North Korea fired an intermediate-range ballistic missile over Japan on Tuesday morning, October 4, prompting Tokyo to activate the country’s missile alert system and order people to take shelter.
The last time North Korea fired a missile over Japan was in 2017, at the height of a period of “fire and fury” when Pyongyang’s leader Kim Jong Un traded insults with then-US president Donald Trump.
South Korea’s military said on Tuesday it had detected the launch of an IRBM, which flew around 4,500 km (2800 miles) at an altitude of about 970 km and speeds of around Mach 17.
“Specific details are under close analysis by South Korean and US intelligence,” the South’s Joint Chiefs of Staff added in a statement.
South Korea’s President Yoon Suk-yeol called the launch a “provocation” that violated United Nations regulations.
Yoon “ordered a stern response and to take corresponding measures in cooperation with the United States and the international community”, his office said in a statement.
Tokyo also confirmed it had launched an IRBM, activated the country’s missile alert warning system and urged people to take shelter.
“North Korea appears to have launched a missile. Please evacuate into buildings or underground,” the government said in an alert issued at 7:29 am (2229 GMT Monday).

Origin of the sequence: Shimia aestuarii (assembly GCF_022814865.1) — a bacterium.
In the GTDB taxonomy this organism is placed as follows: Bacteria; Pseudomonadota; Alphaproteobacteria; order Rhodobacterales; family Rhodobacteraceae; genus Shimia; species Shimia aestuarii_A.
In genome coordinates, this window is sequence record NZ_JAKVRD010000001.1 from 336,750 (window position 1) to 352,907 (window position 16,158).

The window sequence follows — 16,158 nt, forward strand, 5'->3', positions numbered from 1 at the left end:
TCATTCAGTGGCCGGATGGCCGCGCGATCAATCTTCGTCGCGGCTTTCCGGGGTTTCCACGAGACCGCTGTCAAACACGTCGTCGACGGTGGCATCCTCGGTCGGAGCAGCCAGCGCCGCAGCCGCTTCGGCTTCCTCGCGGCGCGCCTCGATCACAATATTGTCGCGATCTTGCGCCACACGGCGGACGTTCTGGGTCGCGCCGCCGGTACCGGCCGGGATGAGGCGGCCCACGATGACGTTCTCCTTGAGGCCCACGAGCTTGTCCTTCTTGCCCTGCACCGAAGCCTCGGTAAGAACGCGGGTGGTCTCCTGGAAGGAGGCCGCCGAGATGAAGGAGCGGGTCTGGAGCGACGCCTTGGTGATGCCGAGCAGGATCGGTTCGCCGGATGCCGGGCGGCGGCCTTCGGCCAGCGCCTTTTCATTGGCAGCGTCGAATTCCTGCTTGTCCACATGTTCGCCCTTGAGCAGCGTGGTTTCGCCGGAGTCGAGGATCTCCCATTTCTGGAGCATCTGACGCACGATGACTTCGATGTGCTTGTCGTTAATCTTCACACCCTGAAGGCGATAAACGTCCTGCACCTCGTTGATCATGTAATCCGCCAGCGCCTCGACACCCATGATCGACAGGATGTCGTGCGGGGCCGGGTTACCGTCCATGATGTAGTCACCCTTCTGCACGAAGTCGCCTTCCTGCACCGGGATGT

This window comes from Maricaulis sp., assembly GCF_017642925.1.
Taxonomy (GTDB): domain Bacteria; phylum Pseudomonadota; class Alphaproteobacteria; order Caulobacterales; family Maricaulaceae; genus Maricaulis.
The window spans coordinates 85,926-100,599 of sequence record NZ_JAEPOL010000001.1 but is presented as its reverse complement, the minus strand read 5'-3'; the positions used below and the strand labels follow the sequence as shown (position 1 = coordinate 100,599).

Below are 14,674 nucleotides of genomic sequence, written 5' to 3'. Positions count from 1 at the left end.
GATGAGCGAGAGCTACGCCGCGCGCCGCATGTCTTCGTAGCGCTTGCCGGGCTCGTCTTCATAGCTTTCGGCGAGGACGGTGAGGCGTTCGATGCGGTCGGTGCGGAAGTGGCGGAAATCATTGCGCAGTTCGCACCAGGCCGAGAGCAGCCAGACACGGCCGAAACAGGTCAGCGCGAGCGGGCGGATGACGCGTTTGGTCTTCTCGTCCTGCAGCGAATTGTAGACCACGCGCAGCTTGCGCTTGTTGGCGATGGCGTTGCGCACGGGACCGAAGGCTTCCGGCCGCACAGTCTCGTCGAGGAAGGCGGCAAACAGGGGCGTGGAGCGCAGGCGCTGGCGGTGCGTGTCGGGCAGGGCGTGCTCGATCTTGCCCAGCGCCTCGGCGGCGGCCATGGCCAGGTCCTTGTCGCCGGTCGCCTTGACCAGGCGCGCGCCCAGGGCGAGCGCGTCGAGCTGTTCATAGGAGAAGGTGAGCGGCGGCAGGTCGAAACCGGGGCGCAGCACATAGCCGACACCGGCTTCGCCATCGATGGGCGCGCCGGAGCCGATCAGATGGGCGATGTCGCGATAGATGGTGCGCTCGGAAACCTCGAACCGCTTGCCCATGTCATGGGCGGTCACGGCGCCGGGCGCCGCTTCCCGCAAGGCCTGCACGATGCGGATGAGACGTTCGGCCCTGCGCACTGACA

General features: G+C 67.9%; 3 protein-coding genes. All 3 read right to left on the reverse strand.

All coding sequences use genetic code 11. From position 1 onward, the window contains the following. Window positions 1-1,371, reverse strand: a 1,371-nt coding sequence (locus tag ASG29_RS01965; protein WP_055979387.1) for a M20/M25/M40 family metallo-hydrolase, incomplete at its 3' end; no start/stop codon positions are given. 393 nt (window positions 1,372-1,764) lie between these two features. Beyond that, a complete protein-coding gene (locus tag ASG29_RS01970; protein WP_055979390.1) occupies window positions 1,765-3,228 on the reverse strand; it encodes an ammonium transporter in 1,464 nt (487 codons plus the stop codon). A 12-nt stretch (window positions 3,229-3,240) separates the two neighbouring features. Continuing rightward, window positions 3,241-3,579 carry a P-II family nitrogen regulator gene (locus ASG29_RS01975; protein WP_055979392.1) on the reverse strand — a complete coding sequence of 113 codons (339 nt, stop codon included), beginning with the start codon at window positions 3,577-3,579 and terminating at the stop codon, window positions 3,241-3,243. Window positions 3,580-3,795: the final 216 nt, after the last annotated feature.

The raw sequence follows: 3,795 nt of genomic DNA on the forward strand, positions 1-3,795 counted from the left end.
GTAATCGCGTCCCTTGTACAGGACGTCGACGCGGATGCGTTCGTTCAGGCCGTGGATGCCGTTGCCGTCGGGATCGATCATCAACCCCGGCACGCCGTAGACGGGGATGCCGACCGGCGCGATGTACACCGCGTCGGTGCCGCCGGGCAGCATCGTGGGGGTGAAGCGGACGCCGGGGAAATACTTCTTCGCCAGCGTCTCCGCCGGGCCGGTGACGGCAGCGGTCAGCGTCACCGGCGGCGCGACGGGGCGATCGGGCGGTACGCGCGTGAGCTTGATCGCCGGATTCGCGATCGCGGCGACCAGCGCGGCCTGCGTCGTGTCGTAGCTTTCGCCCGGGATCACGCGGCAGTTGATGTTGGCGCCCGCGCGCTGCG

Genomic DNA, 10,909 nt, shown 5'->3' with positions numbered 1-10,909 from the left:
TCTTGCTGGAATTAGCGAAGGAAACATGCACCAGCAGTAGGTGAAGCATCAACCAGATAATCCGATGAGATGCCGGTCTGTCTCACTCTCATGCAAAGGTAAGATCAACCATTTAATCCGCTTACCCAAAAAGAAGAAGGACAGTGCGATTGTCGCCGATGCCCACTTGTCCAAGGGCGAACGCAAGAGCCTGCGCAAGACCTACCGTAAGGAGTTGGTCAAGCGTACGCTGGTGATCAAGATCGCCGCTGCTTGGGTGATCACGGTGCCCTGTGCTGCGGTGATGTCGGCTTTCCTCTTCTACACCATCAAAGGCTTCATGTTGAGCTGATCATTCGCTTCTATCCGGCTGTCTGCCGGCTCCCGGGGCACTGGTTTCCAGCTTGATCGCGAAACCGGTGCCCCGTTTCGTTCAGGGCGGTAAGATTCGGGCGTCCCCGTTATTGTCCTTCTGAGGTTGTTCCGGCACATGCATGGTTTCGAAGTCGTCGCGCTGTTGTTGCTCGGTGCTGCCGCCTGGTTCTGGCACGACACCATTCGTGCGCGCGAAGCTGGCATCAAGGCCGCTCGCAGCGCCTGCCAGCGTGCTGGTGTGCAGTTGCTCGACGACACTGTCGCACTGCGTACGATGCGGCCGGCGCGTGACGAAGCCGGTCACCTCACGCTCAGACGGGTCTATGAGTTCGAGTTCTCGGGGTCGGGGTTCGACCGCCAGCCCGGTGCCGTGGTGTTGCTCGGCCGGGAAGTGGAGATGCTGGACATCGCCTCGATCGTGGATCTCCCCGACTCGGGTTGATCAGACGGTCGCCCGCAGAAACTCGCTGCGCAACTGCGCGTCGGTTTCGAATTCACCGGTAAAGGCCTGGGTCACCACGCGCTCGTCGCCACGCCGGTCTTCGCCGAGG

National broadcaster NHK said the alert was in effect for two northern regions of the country.
“A ballistic missile is believed to have passed over our country and fallen in the Pacific Ocean. This is an act of violence following recent repeated launches of ballistic missiles. We strongly condemn this,” Prime Minister Fumio Kishida told reporters.
Defence Minister Yasukazu Hamada said that North Korea “has in the past launched Hwasong 12-type missiles four times, so this could be the same type”.
The flight distance, which Tokyo estimated at 4,600 km, was thought to be a new record for that particular missile.
With talks between the US and North Korea stalled, nuclear-armed North Korea has doubled down on Kim’s military modernisation plans this year, testing a string of banned weaponry, including an intercontinental ballistic missile (ICBM) for the first time since 2017.